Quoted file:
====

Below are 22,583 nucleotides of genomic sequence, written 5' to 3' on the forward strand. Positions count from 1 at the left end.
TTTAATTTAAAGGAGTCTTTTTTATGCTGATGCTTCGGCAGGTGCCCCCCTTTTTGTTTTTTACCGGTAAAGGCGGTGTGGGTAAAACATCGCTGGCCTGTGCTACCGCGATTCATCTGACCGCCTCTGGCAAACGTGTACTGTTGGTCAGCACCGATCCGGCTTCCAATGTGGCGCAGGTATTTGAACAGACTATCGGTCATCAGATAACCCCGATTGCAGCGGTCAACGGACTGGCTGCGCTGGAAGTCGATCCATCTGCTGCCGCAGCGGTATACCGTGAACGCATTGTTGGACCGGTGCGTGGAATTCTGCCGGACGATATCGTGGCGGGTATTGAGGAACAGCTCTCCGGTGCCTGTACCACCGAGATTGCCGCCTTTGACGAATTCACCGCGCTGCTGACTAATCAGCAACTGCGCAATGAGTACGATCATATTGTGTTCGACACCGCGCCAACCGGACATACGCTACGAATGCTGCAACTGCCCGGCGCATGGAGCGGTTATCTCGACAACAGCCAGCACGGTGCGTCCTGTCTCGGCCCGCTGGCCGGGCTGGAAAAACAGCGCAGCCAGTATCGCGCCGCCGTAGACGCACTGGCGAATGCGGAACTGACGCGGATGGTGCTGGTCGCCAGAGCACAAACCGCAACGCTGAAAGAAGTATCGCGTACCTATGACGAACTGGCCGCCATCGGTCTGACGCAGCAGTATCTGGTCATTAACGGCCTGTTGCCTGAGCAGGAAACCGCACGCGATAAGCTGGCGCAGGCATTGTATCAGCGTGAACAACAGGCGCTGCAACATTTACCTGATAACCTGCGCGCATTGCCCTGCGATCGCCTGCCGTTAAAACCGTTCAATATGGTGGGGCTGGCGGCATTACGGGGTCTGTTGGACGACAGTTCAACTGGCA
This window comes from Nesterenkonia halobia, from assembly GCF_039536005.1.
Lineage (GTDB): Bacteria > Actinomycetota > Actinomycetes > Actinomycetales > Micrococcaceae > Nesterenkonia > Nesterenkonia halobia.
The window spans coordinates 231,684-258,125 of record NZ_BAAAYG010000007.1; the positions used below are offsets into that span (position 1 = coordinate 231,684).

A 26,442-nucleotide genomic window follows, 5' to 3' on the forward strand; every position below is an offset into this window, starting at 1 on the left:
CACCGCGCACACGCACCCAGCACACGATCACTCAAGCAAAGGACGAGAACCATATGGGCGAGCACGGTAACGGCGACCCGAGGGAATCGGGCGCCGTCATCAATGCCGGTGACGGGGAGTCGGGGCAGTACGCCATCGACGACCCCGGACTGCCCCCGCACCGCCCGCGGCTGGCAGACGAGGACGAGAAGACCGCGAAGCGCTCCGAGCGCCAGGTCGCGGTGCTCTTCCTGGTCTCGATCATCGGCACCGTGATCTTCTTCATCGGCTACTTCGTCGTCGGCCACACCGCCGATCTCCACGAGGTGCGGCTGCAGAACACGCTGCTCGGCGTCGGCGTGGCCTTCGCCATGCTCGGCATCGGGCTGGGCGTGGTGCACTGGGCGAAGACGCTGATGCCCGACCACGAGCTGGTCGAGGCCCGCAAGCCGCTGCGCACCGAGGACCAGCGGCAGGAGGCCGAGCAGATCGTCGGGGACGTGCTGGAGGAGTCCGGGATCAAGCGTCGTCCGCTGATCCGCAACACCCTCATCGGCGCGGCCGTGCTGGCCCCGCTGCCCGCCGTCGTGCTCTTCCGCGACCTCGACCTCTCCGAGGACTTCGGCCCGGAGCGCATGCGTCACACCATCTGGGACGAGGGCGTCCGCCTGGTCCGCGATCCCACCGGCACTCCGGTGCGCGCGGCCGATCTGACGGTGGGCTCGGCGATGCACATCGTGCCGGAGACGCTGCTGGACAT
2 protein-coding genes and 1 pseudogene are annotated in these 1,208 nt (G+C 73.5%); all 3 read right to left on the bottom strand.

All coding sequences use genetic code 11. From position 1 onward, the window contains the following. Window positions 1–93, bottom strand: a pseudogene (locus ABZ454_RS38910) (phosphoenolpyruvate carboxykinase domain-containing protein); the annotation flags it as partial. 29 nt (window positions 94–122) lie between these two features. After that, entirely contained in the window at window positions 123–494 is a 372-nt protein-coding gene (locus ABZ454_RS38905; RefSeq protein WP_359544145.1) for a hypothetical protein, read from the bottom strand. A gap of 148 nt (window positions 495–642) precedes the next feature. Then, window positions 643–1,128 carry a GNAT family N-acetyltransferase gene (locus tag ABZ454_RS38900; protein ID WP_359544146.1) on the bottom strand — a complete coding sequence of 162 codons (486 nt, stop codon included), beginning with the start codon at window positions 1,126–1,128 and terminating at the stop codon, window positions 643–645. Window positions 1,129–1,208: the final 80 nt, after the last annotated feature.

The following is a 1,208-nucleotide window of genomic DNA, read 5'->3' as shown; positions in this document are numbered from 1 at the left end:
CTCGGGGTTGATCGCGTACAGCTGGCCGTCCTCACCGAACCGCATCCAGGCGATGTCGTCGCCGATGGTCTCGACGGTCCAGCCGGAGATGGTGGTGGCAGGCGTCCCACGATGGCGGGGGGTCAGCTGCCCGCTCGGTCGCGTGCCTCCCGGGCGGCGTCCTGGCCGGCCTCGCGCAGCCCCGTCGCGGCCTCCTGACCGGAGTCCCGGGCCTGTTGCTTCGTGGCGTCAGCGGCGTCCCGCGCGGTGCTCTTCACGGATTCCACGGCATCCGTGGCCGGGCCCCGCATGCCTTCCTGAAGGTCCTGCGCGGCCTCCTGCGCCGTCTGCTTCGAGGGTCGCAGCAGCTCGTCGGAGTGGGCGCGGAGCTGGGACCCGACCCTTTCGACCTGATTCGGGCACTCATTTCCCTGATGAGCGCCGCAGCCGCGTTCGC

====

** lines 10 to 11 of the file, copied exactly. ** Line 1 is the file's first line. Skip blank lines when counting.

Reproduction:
The following is a 1,208-nucleotide window of genomic DNA, read 5'->3' as shown; positions in this document are numbered from 1 at the left end:
CTCGGGGTTGATCGCGTACAGCTGGCCGTCCTCACCGAACCGCATCCAGGCGATGTCGTCGCCGATGGTCTCGACGGTCCAGCCGGAGATGGTGGTGGCAGGCGTCCCACGATGGCGGGGGGTCAGCTGCCCGCTCGGTCGCGTGCCTCCCGGGCGGCGTCCTGGCCGGCCTCGCGCAGCCCCGTCGCGGCCTCCTGACCGGAGTCCCGGGCCTGTTGCTTCGTGGCGTCAGCGGCGTCCCGCGCGGTGCTCTTCACGGATTCCACGGCATCCGTGGCCGGGCCCCGCATGCCTTCCTGAAGGTCCTGCGCGGCCTCCTGCGCCGTCTGCTTCGAGGGTCGCAGCAGCTCGTCGGAGTGGGCGCGGAGCTGGGACCCGACCCTTTCGACCTGATTCGGGCACTCATTTCCCTGATGAGCGCCGCAGCCGCGTTCGC